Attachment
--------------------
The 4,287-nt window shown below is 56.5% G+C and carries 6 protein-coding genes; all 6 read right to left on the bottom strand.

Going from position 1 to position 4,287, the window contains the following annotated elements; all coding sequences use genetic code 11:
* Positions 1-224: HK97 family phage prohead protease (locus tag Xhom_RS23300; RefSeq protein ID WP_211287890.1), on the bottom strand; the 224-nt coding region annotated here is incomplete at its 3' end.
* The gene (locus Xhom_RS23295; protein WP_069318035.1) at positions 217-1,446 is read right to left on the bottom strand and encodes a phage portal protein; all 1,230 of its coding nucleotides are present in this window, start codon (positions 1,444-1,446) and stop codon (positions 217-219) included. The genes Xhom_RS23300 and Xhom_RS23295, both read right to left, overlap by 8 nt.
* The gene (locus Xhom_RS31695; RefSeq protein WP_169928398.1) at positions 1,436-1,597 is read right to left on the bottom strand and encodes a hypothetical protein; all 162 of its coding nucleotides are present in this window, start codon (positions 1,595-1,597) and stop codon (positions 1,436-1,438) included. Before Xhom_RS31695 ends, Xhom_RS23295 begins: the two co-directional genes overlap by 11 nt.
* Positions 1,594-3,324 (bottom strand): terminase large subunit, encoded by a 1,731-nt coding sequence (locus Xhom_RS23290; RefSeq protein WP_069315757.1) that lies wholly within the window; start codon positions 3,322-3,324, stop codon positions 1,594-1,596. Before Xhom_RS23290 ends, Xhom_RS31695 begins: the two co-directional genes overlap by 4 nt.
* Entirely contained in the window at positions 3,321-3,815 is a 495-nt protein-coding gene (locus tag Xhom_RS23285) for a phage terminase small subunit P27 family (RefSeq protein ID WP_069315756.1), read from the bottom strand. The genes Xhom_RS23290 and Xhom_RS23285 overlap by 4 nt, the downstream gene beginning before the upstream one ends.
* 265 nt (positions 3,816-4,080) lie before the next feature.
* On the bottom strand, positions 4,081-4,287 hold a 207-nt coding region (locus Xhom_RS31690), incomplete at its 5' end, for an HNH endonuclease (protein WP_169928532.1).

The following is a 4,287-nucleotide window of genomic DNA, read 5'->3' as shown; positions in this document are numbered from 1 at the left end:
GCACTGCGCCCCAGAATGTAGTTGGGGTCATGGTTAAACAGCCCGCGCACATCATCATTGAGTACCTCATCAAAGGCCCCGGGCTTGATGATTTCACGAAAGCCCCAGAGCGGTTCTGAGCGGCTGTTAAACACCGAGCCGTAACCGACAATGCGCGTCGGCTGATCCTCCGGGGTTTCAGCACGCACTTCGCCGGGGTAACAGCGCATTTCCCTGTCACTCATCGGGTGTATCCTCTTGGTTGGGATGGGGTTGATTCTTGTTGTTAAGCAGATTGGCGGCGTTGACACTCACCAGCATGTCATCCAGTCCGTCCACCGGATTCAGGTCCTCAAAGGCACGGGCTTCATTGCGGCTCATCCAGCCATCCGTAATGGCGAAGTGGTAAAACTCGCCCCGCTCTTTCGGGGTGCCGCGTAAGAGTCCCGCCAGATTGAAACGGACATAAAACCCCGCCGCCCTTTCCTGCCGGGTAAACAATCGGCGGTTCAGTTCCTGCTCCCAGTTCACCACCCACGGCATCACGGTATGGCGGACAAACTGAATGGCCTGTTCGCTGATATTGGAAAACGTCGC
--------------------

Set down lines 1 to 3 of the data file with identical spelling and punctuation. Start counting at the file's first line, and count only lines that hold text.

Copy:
The 4,287-nt window shown below is 56.5% G+C and carries 6 protein-coding genes; all 6 read right to left on the bottom strand.

Going from position 1 to position 4,287, the window contains the following annotated elements; all coding sequences use genetic code 11:
* Positions 1-224: HK97 family phage prohead protease (locus tag Xhom_RS23300; RefSeq protein ID WP_211287890.1), on the bottom strand; the 224-nt coding region annotated here is incomplete at its 3' end.